She was awarded the European Young Chemist Award from EuCheMS (2010) and the C’Nano National Award (2012) for her PhD work. More recently, she was awarded the Bronze Medal of CNRS, the Jean Rist Medal of SF2M, the Young Chemist Award of SCF-DCP and the Clara Immerwahr Award from Uniyscat. She is also involved in science outreach and published in 2012 a book about nanomaterials and chemistry.
After a master in physics from the ENSL and an engineer degree from Politecnico di Milano, Arsène Chemin started a PhD at the Institut Lumière Matière where he developed emission and fluorescence spectroscopy on laser generated plasma and worked on the thermalization of the plasma, nucleation processes but also shock-waves generated by the laser ablation.
He is an active member of the French Physicist Society.
He won the prize for the best technology development in November 2020 from Pulsalys, the first prize of the best Poster at ANGEL Conference in 2018 and received a prize from the Italian Physicist Society for the creation of the Italian Physics Tournament in 2017.
Florian M. Wisser (Ph. D) studied chemistry at the European High School for Chemistry, Polymers and Material Sciences in Strasbourg and at Saarland University in Saarbrücken.
In 2015, he obtained his doctorate with Prof. S. Kaskel at Dresden University of Technology. After a postdoctoral fellowship with Prof. D. Farrusseng at IRCELYON, he became an independent group leader at IRCELYON holding a Laureate CNRS-Momentum 2018. In 2020, he moved to University of Regensburg to establish his independent research group. His research focusses on the rational design of functional porous materials such as metal-organic frameworks and porous polymers with well-controlled properties. His group applies these materials as (photo-)catalysts for CO2 valorisation as well as for C-H activation and strives for a better understanding of photo-activation processes in heterogeneous, molecularly defined catalysts and of confinement effects in non-crystalline materials.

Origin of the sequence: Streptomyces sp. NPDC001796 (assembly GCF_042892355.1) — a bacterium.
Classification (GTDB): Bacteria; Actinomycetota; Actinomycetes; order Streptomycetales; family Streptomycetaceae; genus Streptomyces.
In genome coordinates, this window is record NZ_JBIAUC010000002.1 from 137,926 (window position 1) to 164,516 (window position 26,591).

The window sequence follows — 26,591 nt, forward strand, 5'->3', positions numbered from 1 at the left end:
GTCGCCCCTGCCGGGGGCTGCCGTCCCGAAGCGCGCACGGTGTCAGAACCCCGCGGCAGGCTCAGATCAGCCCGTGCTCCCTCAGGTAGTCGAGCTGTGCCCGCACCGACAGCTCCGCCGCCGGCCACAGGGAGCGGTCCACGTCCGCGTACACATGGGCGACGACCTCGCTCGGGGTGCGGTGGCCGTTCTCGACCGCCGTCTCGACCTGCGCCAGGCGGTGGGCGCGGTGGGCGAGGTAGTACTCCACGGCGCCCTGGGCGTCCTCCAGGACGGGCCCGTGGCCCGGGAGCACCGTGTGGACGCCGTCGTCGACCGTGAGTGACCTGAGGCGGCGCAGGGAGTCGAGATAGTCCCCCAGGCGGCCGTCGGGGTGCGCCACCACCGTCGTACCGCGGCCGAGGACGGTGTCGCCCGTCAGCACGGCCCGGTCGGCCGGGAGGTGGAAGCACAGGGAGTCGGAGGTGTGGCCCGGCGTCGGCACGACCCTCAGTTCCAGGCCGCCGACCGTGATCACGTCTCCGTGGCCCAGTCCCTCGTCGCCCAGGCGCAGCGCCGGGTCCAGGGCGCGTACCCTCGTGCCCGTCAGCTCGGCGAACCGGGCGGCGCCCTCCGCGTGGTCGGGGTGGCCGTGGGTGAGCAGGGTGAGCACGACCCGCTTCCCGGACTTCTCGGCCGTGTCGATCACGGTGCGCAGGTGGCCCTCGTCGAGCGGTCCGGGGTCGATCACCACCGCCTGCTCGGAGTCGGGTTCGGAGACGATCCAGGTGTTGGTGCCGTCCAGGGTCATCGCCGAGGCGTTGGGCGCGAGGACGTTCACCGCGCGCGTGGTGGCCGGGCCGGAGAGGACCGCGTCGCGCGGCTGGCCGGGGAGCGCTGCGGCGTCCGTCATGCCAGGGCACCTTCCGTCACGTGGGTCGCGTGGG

Marius Andruh is Professor in Coordination Chemistry at the University of Bucharest.
His major research interests are focused on metallosupramolecular chemistry, molecular magnetism and crystal engineering. He is member of the Romanian Academy (2001), of the Academia Europaea (2004), and of the European Academy of Sciences (2010). He was a visiting Professor at several Universities (Bordeaux, Göttingen, Strasbourg, Toulouse, Angers, Manchester, Brno, Jena, Paris, Valencia, Niteroi-Rio de Janeiro) and was awarded the Gauss Professorship from the Akademie der Wissenschaften zu Göttingen (2006).
Todd Marder obtained his BSc from M.I.T. and his PhD from UCLA (Regents Intern Fellow). He was a postdoc at the University of Bristol (UK), and a Visiting Research Scientist at DuPont Central Research before joining the faculty at the University of Waterloo, Canada.
He moved to the University of Durham, (UK) in 1997 as Chair of Inorganic Chemistry and then to the University of Würzburg, Germany in 2012, also as Chair of Inorganic Chemistry. Honors include: the Rutherford Memorial Medal for Chemistry (Royal Society of Canada), RSC (UK) Awards in Main Group Element Chemistry and in Organometallic Chemistry, JSPS Fellowship, Humboldt Research Award, Royal Society Wolfson Research Merit Award, elected member of the Bavarian Academy of Sciences, fellow of the Royal Society of Chemistry (FRSC), the American Association for the Advancement of Science (AAAS), and the European Academy of Science (EurASc), Visiting/Honorary/Distinguished/Guest Professorships in the UK, France, Hong Kong, mainland China, Japan, India and the Craig Lectureship in Australia. He has served on the editorial boards of Organometallics, Inorganic Chemistry, JOMC, Polyhedron, Inorganica Chimica Acta, Applied Organometallic Chemistry, Canadian Journal of Chemistry, Chinese Journal of Chemistry, etc. and has published over 375 papers (h-index = 88), and presented over 400 invited lectures.
Angel M. Arevalo-Lopez join the CNRS in 2017 simultaneously as a Researcher and with a Marie-Curie individual fellowship at the UCCS in the University of Lille, France.
From 2010-2017 he was in charge of the High-Pressure Multi-Anvil facility at the University of Edinburgh, UK. His thesis (2004-2009) was performed at Universidad Complutense de Madrid, Spain also in High-Pressure synthesis with his main contributions along perovskite materials and complex magnetism.
Géraldine DANTELLE is a CNRS researcher, working at the Institut Néel (Grenoble, France).
She is specialized in luminescent nanomaterials and develops solution-based synthesis methods to produce oxide nanocrystals with controlled size and high crystal quality to ensure high photoluminescence efficiency. Such nanocrystals are used as nanophosphors in white LEDs, as nanoprobes for in vivo bioimaging and as nanothermometers. She has published over 60 papers in international peer-reviewed journals and received the CNRS Bronze medal in 2014.
Manuel GAUDON is associate professor, in the University of Bordeaux, 46 years old, has published about 90 scientific papers, 2 book-chapters, 4 international patents. He is specialist of inorganic pigments for X-chromic properties with solid-state chemist approach.
Mainly, he worked on inorganic oxides with various structures as molybdates, hematite, würtzite, vanadium oxides or aluminate spinels. He has got a wide experience in the management of individual or collaborative projects (Fr-national, European, International ones) on infrared-reflector, thermochromic oxides for temperature detection, on shock sensors…More recently, a big part of his research activities are devoted to inorganic nanoparticles with photochromic properties.